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October 30, 2012
Vicki Smith photo

A student walks across the lawn at Davis & Elkins College as the snow started falling hard in Elkins, W. Va., on Monday, Oct. 29, 2012.

Robert Ray photo

Snow plows thunder through the mountains of West Virginia as the superstorm begins it’s raking of the region, Monday evening, Oct. 29, 2012. In the higher elevations of the mountains there could be from 2-3 feet of snow and blizzard conditions thru Tuesday.

Robert Ray photo

An ambulance is stuck in over a foot of snow off of Highway 33 West, near Belington, W.Va. on Tuesday, Oct. 30, 2012, in Belington, W.Va. Superstorm Sandy buried parts of West Virginia under more than a foot of snow on Tuesday, cutting power to at least 264,000 customers and closing dozens of roads. At least one death was reported. The storm not only hit higher elevations hard as predicted, communities in lower elevations got much more than the dusting of snow forecasters had first thought from a dangerous system that also brought significant rainfall, high wind gusts and small-stream flooding.

Vicki Smith photo

A vehicle travels a freshly plowed road Tuesday, Oct. 30, 2012, after superstorm Sandy moved through Elkins, W.Va. Sandy buried parts of West Virginia under more than a foot of snow on Tuesday, cutting power to at least 243,000 customers and closing dozens of roads. At least one death was reported.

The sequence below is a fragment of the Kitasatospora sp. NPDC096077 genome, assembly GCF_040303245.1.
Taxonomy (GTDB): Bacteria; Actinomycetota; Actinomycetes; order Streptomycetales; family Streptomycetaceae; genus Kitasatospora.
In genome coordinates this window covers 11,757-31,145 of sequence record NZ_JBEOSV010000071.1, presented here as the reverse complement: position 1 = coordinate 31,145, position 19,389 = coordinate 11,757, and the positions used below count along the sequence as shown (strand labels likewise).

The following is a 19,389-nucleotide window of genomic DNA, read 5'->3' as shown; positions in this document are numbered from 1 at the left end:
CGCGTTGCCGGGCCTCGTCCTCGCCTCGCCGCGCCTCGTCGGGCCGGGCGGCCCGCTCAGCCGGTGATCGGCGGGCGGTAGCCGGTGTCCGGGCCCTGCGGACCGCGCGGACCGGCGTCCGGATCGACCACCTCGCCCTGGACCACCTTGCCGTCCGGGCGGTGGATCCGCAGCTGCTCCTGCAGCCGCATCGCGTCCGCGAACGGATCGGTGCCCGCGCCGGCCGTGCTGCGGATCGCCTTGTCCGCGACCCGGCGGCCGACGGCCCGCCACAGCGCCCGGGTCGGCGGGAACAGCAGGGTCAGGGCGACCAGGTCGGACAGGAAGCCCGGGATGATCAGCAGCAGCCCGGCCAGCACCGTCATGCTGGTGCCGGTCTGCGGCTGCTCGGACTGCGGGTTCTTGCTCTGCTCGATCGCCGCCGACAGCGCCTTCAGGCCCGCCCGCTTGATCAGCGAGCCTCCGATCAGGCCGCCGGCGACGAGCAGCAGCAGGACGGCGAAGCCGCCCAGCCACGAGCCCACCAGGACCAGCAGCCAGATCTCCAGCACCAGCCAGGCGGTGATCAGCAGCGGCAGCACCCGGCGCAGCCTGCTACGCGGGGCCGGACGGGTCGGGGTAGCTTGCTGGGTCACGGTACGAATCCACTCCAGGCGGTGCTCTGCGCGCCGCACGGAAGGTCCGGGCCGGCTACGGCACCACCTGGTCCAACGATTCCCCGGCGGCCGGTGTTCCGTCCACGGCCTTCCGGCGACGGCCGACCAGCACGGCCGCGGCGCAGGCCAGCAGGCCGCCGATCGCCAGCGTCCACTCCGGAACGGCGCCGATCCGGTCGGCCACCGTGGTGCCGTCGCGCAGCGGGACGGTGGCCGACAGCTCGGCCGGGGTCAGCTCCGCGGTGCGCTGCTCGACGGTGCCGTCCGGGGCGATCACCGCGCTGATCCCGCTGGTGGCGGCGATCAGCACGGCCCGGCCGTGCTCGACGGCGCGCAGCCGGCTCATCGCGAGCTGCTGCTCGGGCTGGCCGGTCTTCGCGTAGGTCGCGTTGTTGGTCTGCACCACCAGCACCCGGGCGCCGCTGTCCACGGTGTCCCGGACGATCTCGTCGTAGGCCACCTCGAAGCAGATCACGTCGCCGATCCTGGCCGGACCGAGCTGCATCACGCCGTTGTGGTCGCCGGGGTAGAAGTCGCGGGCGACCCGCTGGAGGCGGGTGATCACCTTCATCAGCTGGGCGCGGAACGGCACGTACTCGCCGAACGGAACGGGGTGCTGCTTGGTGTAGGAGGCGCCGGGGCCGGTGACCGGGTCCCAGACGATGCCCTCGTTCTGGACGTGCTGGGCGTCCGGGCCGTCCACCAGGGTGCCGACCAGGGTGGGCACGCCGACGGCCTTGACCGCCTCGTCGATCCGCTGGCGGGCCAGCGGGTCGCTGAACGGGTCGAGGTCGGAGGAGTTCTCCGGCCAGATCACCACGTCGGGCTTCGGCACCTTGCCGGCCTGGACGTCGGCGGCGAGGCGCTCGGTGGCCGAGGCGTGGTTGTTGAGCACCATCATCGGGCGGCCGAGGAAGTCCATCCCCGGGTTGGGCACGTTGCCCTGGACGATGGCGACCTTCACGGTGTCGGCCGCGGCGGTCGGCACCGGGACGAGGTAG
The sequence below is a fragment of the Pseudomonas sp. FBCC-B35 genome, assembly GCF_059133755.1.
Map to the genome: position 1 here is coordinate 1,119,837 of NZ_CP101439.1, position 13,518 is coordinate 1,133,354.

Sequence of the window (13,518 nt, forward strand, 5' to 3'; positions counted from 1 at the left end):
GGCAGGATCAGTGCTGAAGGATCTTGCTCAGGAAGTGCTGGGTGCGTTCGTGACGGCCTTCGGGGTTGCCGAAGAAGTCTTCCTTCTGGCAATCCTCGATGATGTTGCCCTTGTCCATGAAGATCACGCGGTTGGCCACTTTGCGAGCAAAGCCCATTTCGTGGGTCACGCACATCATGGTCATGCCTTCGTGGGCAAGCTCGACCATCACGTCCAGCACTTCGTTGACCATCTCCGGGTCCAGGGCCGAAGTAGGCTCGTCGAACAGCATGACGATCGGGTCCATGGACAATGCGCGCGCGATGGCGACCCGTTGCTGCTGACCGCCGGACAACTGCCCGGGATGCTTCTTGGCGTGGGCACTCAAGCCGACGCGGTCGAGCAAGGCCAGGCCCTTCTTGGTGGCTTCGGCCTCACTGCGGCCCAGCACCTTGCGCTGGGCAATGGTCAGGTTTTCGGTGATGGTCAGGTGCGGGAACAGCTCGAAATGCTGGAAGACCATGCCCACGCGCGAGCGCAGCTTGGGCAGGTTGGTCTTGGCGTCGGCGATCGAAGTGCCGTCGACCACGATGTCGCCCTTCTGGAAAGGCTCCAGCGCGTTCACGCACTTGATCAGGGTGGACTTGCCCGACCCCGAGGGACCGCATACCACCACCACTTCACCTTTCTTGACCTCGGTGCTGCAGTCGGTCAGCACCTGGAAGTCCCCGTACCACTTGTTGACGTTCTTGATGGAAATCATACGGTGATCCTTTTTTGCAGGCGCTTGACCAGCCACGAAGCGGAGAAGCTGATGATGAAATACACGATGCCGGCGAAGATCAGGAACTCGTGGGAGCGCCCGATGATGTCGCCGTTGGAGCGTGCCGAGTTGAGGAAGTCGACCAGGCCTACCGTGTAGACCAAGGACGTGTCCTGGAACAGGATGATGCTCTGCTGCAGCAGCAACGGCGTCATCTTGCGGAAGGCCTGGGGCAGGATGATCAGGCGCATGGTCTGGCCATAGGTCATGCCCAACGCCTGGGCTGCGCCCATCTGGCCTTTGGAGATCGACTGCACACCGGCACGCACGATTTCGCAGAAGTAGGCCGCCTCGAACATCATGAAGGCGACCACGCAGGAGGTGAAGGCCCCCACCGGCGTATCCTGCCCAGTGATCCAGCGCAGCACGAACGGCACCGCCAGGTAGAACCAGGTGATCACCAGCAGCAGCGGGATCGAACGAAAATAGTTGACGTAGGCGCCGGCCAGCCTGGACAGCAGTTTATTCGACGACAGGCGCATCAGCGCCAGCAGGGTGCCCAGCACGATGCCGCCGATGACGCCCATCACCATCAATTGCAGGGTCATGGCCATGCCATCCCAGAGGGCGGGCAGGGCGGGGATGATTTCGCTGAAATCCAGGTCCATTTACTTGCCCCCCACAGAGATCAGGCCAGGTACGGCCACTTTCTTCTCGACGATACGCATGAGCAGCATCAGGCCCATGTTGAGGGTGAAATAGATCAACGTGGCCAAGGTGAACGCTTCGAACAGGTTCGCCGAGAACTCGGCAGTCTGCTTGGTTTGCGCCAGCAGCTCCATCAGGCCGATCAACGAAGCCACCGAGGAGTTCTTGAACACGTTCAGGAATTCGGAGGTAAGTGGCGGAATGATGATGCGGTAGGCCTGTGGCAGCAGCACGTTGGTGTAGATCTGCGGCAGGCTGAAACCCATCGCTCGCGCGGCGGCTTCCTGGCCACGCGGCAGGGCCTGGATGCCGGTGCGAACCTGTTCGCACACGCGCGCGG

Steven R.bittner photo

Tractor trailer traffic was halted along Interstate 68 in Frostburg, Md., Tuesday morning, Oct. 30, 2012 due to the storm. Wet snow and high winds spinning off the edge of superstorm Sandy spread blizzard conditions over parts of West Virginia and neighboring Appalachian states Tuesday. Authorities closed nearly 50 miles of Interstate 68 on either side of the West Virginia-Maryland state line because of blizzard conditions and stuck cars. Eastbound lanes in Maryland ere later reopened.